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Repatriation Effort Earns Border Patrol Few Fans

Deaths in the Arizona desert are down. But migrants deported via Texas say they'll return.

September 29, 2003|Richard Boudreaux | Times Staff Writer

NUEVO LAREDO, Mexico — In what U.S. officials call a rescue mission and critics dismiss as costly folly, thousands of illegal immigrants caught in Arizona this month are being flown in handcuffs to four Texas cities for deportation to Mexico -- in the hope that they will not try again to sneak across the border in Arizona's killer desert heat.

The U.S. Border Patrol's "Lateral Repatriation Program" has drawn fire from both sides of the Rio Grande. It has opened a new rift between the Bush administration and President Vicente Fox, whose top foreign policy goal is better treatment for millions of undocumented Mexican laborers in the United States.

Border mayors in Texas and Mexico say the sudden influx of deportees could overwhelm their communities. Migration specialists warn that the effort will not work as a long-term deterrent. A Texas congressman opposed the initiative. So did Fox, whose government has also protested the use of handcuffs.

American officials insist that the experimental program, due to conclude Tuesday, is working. Since it began Sept. 8, they say, more than 5,000 immigrants have been removed from Arizona's "corridor of death." Only two immigrant fatalities have been reported during that time in a desert that had been averaging one per day over the summer.

"This program is going to reduce the number of people crossing, and it's going to reduce the number of people dying in the desert," Robert L. Harris, deputy chief of the Border Patrol, said in an interview.

But in recent comments at the international bridge here, where they are marched in single file from Laredo, Texas, deportees ridiculed the idea that they had been "rescued." Most said they planned to head straight back west for another death- defying trek to Arizona, where temperatures are higher than in Texas but no river stands in the way.

"They want us to give up and go home. But if we do that we will starve, and we know that in America our labor is in great demand," said Fermin Hidalgo, who abandoned a failing farm near Acapulco this month. He was nabbed on his way to seek work as a tree pruner in Chicago -- the kind of job, he said, that "the gringos are too lazy" to do.

Hidalgo, 42, complained that Border Patrol agents had kept him manacled even when he went to the toilet.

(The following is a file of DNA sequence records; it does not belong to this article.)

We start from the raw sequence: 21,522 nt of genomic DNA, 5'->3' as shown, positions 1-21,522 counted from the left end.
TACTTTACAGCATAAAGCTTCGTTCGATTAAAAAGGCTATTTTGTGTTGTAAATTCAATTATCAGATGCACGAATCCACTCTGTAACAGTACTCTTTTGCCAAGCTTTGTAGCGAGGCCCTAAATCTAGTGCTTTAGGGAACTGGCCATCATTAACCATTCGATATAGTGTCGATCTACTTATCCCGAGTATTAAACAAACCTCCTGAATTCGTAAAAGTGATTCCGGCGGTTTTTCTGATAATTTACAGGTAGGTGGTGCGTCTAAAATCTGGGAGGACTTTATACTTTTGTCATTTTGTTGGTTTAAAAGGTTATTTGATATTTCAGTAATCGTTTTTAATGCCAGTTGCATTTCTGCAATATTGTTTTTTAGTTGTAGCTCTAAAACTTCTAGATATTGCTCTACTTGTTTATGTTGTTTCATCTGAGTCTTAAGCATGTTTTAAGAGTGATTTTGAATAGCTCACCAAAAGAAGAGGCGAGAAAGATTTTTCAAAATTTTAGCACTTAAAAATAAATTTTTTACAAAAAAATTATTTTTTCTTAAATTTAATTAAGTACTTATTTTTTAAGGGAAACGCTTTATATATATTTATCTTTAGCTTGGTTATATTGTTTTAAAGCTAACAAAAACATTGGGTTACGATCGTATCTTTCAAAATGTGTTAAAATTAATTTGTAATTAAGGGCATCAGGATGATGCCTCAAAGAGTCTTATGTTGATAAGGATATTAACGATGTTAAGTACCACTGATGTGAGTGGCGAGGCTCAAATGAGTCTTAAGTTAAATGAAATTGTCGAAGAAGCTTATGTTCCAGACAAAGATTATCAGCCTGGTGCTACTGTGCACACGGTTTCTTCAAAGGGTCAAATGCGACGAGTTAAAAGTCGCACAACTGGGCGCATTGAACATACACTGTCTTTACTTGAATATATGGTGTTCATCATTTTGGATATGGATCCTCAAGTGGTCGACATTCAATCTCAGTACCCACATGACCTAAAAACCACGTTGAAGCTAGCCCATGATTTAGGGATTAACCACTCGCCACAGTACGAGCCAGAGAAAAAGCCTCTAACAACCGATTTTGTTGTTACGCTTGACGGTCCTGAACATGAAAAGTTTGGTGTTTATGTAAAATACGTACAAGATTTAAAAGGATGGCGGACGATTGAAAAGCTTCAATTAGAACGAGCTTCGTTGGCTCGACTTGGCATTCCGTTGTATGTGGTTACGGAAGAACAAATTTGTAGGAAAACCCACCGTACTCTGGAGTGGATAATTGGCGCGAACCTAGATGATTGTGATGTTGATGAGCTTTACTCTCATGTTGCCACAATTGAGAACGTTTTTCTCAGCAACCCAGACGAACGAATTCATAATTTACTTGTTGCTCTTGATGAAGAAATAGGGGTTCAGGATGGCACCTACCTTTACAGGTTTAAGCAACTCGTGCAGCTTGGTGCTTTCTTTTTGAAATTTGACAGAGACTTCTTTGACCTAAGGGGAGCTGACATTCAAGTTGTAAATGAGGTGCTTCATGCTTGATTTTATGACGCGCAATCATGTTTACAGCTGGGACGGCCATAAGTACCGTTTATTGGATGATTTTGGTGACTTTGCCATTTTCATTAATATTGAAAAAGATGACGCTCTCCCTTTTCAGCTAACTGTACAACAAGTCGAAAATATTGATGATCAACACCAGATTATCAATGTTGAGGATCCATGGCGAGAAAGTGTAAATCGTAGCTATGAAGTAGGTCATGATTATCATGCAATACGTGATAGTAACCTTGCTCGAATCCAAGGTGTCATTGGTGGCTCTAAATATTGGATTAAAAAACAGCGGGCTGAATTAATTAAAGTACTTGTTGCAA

"What kind of salvation is that?" he said. "We are not hooligans. We came to your house to ask for work, not to steal."

The farmer was one of 141 deportees met on the bridge Sept. 17 by Daniel Hernandez, Mexico's consul in Laredo. The group, mostly dejected-looking men wearing baseball caps and backpacks, had been bused from Arizona border detention centers in Nogales, Naco and Douglas to Tucson, then flown 760 miles by charter aircraft to Laredo.

Some had been in Border Patrol custody -- and the adult males in handcuffs -- for as long as 40 hours. They had been given nothing more than a small hamburger and bottled water, they said. In the fog of exhaustion, some had missed the announcement about where they were going.

"First, you need to know where you are," the consul told the group after leading them to a Mexican customs post near the bridge. "You are in Nuevo Laredo."

Then he explained that each deportee was being offered, at Mexican government expense, a phone card, a meal at the diner next door, and bus fare to his or her hometown.

"I think I will go home, rest up and save some money for another trip to the border," said Daisy Marquez, 27, who had been earning $300 a month pumping gasoline in Culiacan, in western Mexico. She was arrested while on foot near Douglas, trying to get to her sister's home in Phoenix, 200 miles away, so she could look for a better job.

For two hours after the consul spoke, lines formed at the diner's service counter and single public phone. Calls went out. Calculations were made. Tortas and burritos were served. Money transfers were solicited from faraway relatives. Choices were debated.

As dusk gathered, it was time to decide. Agustin Gonzalez, a 25-year-old laid-off tire company worker from Guadalajara, admitted being frightened by his first venture into 100-degree desert heat. He and 25 others who opted to go home were driven to the bus terminal.

The other 115 scattered across this city of 311,000 people, seeking at least one night's shelter in public parks, cheap hotels and free hostels run by the city and the Roman Catholic Church while contemplating a new stab at the border.

Marquez changed her mind about going home. Beaming as she got off the phone, she said she had lined up two wire transfers -- one from her father in Culiacan to pay her way back to Agua Prieta, the tiny Mexican border town across from Douglas, and one from the uncle of a friend to live on until she could reach Arizona again.

Her sister in Phoenix, she said, was paying the $1,500 smuggler's fee.

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